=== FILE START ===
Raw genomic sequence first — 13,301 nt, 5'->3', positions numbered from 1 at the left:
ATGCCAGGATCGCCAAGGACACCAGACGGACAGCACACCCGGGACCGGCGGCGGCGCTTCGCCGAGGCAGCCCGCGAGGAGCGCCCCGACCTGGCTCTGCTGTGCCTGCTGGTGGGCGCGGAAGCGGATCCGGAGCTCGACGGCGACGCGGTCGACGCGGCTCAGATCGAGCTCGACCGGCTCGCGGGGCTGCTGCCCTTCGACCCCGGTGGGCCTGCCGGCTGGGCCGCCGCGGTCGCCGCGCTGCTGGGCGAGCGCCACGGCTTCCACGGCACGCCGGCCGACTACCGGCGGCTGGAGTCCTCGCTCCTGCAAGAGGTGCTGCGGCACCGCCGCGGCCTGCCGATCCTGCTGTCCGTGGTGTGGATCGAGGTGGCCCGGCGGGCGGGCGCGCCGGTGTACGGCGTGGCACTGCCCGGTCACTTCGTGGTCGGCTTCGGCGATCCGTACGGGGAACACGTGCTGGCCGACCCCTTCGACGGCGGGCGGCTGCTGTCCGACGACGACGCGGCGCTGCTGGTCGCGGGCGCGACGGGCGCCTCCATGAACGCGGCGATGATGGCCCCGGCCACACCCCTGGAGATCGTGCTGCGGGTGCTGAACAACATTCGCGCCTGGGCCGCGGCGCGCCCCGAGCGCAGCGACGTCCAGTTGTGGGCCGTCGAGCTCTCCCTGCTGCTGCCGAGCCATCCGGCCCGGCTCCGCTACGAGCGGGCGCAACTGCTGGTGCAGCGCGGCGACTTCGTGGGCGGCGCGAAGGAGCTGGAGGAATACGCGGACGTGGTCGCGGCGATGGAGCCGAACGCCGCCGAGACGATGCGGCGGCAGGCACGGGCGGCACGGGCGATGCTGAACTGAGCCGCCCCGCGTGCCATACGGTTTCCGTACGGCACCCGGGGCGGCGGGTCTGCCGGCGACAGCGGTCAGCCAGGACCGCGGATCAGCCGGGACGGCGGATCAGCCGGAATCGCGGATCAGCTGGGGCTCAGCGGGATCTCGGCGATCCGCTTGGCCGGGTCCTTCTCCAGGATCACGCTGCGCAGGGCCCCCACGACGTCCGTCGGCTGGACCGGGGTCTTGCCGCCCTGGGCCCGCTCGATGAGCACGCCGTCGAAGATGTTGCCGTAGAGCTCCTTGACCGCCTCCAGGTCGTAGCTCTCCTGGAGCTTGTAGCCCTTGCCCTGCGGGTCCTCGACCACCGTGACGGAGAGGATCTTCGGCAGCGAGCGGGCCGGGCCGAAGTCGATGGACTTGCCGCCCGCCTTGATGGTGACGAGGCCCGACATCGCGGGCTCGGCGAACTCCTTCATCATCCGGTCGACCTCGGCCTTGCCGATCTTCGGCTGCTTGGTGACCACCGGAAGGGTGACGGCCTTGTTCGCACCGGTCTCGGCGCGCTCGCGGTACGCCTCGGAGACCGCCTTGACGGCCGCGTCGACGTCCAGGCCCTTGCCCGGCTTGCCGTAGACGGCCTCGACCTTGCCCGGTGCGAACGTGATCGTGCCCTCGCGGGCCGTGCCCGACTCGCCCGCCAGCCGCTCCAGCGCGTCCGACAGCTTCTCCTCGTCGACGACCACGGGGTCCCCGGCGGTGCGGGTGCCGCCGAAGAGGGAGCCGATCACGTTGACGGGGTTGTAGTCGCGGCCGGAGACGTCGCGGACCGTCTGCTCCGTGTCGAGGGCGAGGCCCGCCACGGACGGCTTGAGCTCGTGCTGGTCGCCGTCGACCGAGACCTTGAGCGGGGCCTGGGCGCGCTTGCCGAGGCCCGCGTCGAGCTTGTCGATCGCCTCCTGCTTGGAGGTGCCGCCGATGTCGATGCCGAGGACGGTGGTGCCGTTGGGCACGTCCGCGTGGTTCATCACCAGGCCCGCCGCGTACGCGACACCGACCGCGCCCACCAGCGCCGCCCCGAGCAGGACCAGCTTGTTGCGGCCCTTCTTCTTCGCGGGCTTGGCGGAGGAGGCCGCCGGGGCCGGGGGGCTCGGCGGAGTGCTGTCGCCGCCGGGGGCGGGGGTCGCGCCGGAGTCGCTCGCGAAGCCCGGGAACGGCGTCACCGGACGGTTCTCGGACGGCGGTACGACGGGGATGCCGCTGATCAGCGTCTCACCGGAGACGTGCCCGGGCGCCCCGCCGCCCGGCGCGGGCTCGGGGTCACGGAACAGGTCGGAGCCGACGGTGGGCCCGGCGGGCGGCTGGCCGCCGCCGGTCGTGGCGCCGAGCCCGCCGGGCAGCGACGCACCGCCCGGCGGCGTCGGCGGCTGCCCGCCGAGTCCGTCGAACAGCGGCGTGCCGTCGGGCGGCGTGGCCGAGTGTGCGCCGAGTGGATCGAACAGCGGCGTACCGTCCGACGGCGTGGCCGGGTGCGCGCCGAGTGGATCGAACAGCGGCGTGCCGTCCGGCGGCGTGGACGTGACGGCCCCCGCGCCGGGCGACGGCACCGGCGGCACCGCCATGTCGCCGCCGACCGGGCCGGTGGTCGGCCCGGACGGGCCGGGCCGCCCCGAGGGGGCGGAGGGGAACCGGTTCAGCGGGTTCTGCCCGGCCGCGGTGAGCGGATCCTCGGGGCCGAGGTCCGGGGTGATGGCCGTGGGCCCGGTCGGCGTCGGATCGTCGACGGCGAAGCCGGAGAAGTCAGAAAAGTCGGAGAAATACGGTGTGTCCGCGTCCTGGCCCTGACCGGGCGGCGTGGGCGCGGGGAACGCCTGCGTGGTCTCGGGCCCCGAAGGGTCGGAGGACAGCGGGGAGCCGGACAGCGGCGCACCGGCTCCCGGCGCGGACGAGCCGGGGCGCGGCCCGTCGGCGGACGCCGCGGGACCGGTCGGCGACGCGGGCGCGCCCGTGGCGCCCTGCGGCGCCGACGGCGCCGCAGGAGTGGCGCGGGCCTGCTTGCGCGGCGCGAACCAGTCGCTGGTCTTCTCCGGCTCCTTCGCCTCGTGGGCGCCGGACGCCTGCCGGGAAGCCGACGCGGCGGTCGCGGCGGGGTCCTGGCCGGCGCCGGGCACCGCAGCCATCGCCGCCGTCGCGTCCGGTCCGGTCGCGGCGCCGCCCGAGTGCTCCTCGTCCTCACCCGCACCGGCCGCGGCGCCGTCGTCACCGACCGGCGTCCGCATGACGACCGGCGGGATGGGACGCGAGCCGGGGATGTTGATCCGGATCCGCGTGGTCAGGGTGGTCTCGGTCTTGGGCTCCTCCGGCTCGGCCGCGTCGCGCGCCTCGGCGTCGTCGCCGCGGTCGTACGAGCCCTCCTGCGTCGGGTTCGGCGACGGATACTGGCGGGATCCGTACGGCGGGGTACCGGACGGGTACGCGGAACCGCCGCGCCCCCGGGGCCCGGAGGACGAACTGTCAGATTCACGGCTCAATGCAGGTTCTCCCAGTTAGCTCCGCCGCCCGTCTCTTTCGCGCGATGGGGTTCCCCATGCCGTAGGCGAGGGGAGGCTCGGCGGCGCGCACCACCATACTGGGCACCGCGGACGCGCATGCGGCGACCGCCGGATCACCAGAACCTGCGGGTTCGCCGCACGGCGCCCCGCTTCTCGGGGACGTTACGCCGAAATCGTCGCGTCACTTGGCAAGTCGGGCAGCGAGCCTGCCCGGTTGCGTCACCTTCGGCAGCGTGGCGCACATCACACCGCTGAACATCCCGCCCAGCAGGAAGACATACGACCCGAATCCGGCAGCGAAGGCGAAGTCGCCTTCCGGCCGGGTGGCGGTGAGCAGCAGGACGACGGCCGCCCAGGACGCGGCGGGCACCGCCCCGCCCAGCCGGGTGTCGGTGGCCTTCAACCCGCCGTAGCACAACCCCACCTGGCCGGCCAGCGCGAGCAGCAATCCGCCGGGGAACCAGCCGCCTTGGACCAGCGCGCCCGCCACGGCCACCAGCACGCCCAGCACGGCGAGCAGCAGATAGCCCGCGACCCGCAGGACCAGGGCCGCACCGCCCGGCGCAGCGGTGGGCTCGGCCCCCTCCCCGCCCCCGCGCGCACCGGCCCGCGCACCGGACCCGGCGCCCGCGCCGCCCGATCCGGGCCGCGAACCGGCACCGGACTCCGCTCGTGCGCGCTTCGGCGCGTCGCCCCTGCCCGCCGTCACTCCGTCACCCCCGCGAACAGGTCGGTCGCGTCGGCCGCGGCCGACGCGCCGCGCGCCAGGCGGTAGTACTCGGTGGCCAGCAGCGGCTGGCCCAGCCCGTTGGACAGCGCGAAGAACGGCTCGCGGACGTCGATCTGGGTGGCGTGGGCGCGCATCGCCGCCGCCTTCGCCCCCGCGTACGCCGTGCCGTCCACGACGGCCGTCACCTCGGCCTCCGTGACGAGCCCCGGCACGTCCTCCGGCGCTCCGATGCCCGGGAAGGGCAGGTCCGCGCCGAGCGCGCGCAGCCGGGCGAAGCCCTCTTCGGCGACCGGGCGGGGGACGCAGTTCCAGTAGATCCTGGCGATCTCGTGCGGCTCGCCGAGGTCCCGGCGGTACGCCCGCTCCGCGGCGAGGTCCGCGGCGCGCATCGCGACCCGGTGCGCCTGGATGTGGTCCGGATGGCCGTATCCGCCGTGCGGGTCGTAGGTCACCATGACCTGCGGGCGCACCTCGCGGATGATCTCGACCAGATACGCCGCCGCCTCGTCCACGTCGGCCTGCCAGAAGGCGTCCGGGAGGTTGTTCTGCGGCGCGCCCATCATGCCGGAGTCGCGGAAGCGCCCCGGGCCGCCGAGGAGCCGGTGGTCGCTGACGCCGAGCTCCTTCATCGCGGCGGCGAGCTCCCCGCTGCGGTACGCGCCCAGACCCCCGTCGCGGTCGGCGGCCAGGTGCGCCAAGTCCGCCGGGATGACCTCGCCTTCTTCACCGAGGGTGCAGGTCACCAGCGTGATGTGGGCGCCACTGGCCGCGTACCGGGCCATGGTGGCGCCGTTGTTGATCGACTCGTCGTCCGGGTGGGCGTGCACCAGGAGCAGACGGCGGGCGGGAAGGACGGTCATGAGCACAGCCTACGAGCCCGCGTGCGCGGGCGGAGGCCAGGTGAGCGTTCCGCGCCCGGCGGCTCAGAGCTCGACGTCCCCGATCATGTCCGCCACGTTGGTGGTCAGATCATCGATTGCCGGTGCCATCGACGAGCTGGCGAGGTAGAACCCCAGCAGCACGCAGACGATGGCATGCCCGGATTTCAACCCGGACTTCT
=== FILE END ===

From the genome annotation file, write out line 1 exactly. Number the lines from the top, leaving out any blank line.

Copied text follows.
Raw genomic sequence first — 13,301 nt, 5'->3', positions numbered from 1 at the left: